Forget the rain… the lack of Gayle-force Windies dampens series
09:35 GMT, 1 May 2012
A team purporting to represent the best
West Indies has to offer arrives in England on Wednesday for three
Tests, three one-dayers and a Twenty20 international. Had the Olympics
gone to Paris, they would probably have been given only two Tests. They
are, in truth, beneficiaries of a quirk in the schedule.
As recently as 2000, when the arrival of a side led by Jimmy Adams coincided with West Indies' 27th year in possession of the Wisden Trophy, their visit came complete with a frisson – which sounds like a shot only Brian Lara could have played.
They were awarded five Tests that summer (but never since), plus six one-dayers and numerous other matches. The tour averages tell us that opener Sherwin Campbell got through 20 first-class innings. Leg-spinner Mahendra Nagamootoo was given only one Test, but still bowled 328.4 first-class overs.
Absent friend: Chris Gayle (left) shares a joke with Royal Challengers Bangalore team owner Vijay Mallya
Gayle force: The opener is plying his trade in the IPL rather than joining West Indies in England
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They were in the days when a tour had a
rhythm of its own – and a subplot outside the Tests that could be
engrossing in its own right. This time West Indies have a three-day
game at Hove and a four-day match against England Lions at Northampton
before the first Test begins at Lord's on May 17. Move along, seems to
be the message – nothing to see here…
Of course 12 years ago it helped that
they still had names to conjure with: Courtney Walsh, Curtly Ambrose,
Lara, even Chris Gayle and Shivnarine Chanderpaul. And but for a
collapse to 54 all out in the second innings of the second Test at
Lord's, they would have taken a 2-0 lead with three to play. The summer
that kickstarted Duncan Fletcher's reign as England coach could easily
have been as miserable as the previous one.
Forgive, please, the nostalgia – but that is what we are left with.
If West Indies go out and a nick a rain-affected series 1-0 in the weeks ahead, this column will be suitably contrite. But we are talking about a team that has won only two Tests out of 30 since seeing off a rabble of an England side in Jamaica three years ago. And one of those two victories was against Bangladesh.
Changing allegiance: Dwayne Bravo (right) is more a part of Chennai Super Kings these days than West Indies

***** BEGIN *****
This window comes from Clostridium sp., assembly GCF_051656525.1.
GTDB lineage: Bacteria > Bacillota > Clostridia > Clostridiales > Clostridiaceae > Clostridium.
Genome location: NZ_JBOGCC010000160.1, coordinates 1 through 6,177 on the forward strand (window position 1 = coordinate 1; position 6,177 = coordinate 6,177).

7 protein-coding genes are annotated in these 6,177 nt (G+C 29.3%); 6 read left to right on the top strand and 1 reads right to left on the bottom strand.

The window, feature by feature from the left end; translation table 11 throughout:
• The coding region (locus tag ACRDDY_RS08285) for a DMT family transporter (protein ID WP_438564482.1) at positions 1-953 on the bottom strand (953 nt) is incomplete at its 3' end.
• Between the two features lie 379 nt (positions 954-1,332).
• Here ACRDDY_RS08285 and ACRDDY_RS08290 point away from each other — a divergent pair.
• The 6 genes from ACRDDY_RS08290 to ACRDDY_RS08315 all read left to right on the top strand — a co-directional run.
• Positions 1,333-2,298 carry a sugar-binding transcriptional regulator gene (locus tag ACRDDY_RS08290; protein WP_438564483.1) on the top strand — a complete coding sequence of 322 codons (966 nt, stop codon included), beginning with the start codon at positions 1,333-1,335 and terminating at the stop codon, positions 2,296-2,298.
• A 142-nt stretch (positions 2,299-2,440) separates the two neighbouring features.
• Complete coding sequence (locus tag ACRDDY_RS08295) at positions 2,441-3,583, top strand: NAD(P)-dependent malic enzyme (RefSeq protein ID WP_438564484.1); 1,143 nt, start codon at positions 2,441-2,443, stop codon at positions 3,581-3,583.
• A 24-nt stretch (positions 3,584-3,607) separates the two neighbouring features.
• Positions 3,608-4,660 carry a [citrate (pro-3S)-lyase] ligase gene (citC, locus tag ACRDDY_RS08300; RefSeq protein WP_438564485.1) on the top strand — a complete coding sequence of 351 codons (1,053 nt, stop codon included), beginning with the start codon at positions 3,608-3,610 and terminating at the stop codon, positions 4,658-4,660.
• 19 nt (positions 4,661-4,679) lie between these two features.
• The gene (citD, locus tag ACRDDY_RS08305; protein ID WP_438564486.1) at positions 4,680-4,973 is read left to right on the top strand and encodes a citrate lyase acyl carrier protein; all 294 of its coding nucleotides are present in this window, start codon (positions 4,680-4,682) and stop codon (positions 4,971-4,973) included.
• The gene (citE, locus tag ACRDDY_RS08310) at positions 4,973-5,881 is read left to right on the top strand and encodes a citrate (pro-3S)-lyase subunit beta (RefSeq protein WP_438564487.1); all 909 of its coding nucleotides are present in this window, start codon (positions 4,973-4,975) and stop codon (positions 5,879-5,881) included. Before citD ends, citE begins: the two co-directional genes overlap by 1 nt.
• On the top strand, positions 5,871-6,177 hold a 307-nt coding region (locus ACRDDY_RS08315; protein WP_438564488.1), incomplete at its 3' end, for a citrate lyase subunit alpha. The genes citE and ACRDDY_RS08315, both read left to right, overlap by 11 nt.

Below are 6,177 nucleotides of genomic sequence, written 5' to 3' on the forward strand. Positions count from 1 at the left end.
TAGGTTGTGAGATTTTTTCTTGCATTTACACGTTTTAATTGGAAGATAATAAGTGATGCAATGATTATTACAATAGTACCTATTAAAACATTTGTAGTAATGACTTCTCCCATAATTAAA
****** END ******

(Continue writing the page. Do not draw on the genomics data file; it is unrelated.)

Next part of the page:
But the decline and fall of West Indies
is about more than a chance to moan about the fact that things aren't
what they once were. It is one of cricket's modern morality tales.
Absent from the 15-man Test squad will be Chris Gayle, Ramnaresh Sarwan, Sunil Narine and Dwayne Bravo. Gayle has not played international cricket since the World Cup a year ago after falling out with the West Indies Cricket Board, while Sarwan – who averages 40 in his 87 Tests – believes he has paid the price for being too close to the WICB's arch enemies, the West Indies Players' Association.
Narine, a 23-year-old Trinidadian unorthodox offie, recently took 11 wickets in five ODIs against Australia at an average of 14 and with an economy-rate of 3.32. But the lure of the IPL meant he played no part in the Tests, where Shane Shillingford promptly overtook him with a 10-wicket haul in Dominica.
As for Bravo, the more he plays for Chennai Super Kings, the less he feels a part of West Indies.
Those were the days: West Indies no longer boast cricketing superstars such as the legendary Brian Lara
As a quartet, these men provide their own reflection of the state of the game in the Caribbean: a world in which communication is poor, administrators are at each other's throats, and funds are so scarce that talented cricketers are forced to place faceless franchises ahead of regional prestige.
We are often told that West Indian cricket has been the victim of circumstances beyond its control, and no doubt there is some truth in this. Sporting dynasties cannot last for ever, the lure of American sports is undeniable, and the post-colonial rage that burned inside Viv Richards may have flickered its last.
But let's not patronise West Indian cricketers too much. Because they could, if they got their house in order, field the following XI at Lord's: Gayle, K Edwards, Sarwan, Darren Bravo, Chanderpaul, Dwayne Bravo, Ramdin, Sammy, Narine, F Edwards, Roach. No world-beaters, perhaps, but strong enough to give England at least a scare.